Garden educator Jennifer Jewell will visit the Hamptons Horticultural Alliance in Bridgehampton on Sunday afternoon to talk about the theme of her public radio show and podcast ‘Cultivating Place’, which explains why to garden rather than how to garden.
Jewell believes that gardeners are powerful agents of change in dealing with climate change, habitat loss, cultural polarization and well-being. She believes that gardens are where people find connections to their best humanity and that sharing the beauty and joy of gardening is the greatest source of engagement with others.
Living in Butte County, Northern California, Jewell had been a gardening writer for newspapers and magazines for a decade when she launched the first version of her public radio program in 2007. She aimed to be different other gardening programs.
“I really felt a strong disconnect and unease with the way I felt that gardens and gardeners and gardening were portrayed in our mainstream media and my lived experience as a gardener and a gardener’s daughter and in gardening communities was very different from how it was presented on a fairly large and persistent scale,” she recalled in a phone interview on Friday.
She said gardening was touted as an activity for wealthy hobbyists who were mostly middle-class white women, while the professional level was mostly the domain of white men.
“It annoyed me on many levels, but the biggest one being that there’s only so much ‘how to garden’ that, if you’ve been gardening for a while, you need or want,” Jewell said.
She clarified that gardeners are learning all the time and there will also be a need for “how to”, but said there was not enough discussion about “the power of gardening in our lives, to both individually and collectively”.
It’s up to gardeners to share their garden life with each other, according to Jewell.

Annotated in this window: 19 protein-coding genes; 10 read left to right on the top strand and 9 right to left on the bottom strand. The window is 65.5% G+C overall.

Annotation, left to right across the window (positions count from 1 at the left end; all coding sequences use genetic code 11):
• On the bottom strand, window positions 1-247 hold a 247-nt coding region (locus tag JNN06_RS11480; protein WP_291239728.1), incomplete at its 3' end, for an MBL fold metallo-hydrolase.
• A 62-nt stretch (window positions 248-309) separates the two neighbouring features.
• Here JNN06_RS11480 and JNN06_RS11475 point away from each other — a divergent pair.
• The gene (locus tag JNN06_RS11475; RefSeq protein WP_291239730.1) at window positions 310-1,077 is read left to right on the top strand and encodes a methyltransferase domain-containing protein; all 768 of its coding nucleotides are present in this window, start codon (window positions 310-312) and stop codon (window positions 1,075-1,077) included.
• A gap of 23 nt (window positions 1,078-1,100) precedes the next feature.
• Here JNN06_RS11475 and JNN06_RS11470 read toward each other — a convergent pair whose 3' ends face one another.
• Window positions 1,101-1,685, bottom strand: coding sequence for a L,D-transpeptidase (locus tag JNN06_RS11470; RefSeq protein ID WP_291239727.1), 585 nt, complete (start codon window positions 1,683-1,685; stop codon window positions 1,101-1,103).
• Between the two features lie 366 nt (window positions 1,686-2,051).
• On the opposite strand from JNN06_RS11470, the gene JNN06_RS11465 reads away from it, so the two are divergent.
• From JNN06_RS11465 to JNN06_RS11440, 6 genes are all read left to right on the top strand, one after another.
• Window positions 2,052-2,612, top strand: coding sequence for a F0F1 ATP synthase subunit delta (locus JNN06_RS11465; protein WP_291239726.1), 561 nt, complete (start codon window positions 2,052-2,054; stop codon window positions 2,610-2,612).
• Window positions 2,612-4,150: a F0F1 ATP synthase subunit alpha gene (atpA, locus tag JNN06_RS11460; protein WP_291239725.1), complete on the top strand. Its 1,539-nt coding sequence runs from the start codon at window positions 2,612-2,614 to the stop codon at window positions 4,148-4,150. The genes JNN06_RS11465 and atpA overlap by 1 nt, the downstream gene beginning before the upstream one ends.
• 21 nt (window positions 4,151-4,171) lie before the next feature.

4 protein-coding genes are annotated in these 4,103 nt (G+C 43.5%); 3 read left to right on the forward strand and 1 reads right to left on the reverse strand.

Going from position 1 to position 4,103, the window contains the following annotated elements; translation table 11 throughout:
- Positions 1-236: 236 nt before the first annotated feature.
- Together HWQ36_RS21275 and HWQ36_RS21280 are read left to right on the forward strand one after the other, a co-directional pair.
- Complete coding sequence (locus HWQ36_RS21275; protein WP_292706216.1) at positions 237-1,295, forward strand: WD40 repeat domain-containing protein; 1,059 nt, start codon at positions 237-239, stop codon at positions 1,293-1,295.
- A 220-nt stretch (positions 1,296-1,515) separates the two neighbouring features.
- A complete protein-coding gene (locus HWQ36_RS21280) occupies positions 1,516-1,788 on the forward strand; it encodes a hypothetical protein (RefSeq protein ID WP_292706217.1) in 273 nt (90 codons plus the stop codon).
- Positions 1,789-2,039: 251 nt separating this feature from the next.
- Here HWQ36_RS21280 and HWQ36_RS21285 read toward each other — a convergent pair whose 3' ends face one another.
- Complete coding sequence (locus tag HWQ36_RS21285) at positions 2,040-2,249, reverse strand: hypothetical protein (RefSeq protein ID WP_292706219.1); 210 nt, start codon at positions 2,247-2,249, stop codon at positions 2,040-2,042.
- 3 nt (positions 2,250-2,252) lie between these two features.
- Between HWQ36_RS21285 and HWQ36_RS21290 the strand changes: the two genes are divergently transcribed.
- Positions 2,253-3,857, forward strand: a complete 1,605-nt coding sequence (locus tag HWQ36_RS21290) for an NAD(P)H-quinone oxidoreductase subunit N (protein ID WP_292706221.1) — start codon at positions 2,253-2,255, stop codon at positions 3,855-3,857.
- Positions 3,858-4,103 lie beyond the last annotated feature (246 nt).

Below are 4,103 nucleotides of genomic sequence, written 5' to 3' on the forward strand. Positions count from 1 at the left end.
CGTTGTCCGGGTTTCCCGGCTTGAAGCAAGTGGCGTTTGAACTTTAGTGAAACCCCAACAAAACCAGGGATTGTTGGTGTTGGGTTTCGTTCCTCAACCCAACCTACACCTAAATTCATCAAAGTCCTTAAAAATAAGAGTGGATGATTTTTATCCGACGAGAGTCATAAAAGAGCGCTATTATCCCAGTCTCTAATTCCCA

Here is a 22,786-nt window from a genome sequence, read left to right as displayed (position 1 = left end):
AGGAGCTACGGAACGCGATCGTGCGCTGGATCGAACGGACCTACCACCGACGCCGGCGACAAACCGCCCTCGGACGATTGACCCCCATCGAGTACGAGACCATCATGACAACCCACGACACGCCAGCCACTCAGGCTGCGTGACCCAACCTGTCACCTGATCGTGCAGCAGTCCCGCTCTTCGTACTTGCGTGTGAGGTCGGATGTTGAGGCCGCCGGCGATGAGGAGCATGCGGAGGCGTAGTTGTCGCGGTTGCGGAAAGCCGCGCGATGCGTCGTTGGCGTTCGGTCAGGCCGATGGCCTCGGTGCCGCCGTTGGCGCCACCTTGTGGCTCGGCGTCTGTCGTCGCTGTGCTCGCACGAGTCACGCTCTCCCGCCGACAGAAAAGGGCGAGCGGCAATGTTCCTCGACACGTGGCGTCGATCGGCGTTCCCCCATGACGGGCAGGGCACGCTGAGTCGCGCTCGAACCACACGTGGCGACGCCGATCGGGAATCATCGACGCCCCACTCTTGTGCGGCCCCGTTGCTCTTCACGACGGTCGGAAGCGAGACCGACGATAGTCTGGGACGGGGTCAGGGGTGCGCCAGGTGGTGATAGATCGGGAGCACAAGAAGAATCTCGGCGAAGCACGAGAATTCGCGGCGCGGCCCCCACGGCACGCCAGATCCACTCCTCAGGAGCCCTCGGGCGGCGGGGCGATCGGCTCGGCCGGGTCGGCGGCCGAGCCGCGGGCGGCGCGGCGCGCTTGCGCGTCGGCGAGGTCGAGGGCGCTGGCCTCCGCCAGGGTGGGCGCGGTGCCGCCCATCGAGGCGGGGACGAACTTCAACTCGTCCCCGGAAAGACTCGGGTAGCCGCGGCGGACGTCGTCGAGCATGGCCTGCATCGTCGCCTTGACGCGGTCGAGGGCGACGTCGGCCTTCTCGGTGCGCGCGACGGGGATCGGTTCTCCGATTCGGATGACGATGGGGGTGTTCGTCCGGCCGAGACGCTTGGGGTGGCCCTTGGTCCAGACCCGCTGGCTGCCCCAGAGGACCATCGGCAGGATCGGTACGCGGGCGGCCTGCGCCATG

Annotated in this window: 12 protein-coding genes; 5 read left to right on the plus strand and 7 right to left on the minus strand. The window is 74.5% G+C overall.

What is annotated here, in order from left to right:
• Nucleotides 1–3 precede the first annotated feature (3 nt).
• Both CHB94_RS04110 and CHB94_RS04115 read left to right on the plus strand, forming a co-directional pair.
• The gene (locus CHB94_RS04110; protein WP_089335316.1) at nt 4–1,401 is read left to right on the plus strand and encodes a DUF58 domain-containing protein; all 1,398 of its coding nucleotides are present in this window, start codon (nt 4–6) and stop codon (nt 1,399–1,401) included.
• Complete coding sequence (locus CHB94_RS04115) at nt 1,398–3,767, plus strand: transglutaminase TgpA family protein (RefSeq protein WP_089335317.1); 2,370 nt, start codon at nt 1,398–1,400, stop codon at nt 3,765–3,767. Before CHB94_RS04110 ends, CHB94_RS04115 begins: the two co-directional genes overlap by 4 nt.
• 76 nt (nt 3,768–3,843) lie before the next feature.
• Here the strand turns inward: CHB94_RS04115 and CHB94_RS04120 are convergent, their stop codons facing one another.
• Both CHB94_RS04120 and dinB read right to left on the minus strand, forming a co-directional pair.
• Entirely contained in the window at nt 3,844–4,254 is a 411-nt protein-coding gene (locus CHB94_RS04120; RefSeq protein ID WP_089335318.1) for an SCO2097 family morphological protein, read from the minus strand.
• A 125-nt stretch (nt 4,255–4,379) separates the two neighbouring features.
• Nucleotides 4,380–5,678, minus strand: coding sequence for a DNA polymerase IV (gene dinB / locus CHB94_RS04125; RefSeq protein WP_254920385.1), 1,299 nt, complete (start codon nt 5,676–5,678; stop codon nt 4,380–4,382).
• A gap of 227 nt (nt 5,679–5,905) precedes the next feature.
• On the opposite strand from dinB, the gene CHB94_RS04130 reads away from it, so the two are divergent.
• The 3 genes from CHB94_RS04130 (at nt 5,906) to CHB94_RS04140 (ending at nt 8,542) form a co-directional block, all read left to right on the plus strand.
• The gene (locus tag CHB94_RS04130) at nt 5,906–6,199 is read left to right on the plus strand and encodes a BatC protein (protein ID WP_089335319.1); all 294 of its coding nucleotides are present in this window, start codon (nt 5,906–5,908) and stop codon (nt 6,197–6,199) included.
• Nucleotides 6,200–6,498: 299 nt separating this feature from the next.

“So that was the focus of my first public radio show, and it was very localized in my 10-county area,” she said.
Then she was asked in 2015 if she would be willing to expand to a national reach, and the following year launched “Cultivating Place: Conversations on Natural History and the Human Impulse to Garden.”
She said the premise remains the same: gardens and gardeners transcend much of what polarizes and divides people. “It’s that common ground where people can and should come together for the better, and it could be environmental, it could be political, it could be social, it could be for health and well-being. And I think that premise has reached a lot of very hungry ears because it’s grown exponentially and has a devoted following. And what’s been great for me is that this thesis – and this kind of mission – has only grown stronger over time.
She noted that there is more conflict and division in general, but in the garden world, she said there is a lot of coming together and positive transformation on the ground.
Although “Cultivating Place” is now on public radio stations in several states, the most reliable way to find it is the weekly version of the hour-long podcast, which often includes extended versions of guest interviews and always has the addition of pauses in which Jewell speaks directly. to the listener about the universal messages that come out of the conversation with the guest.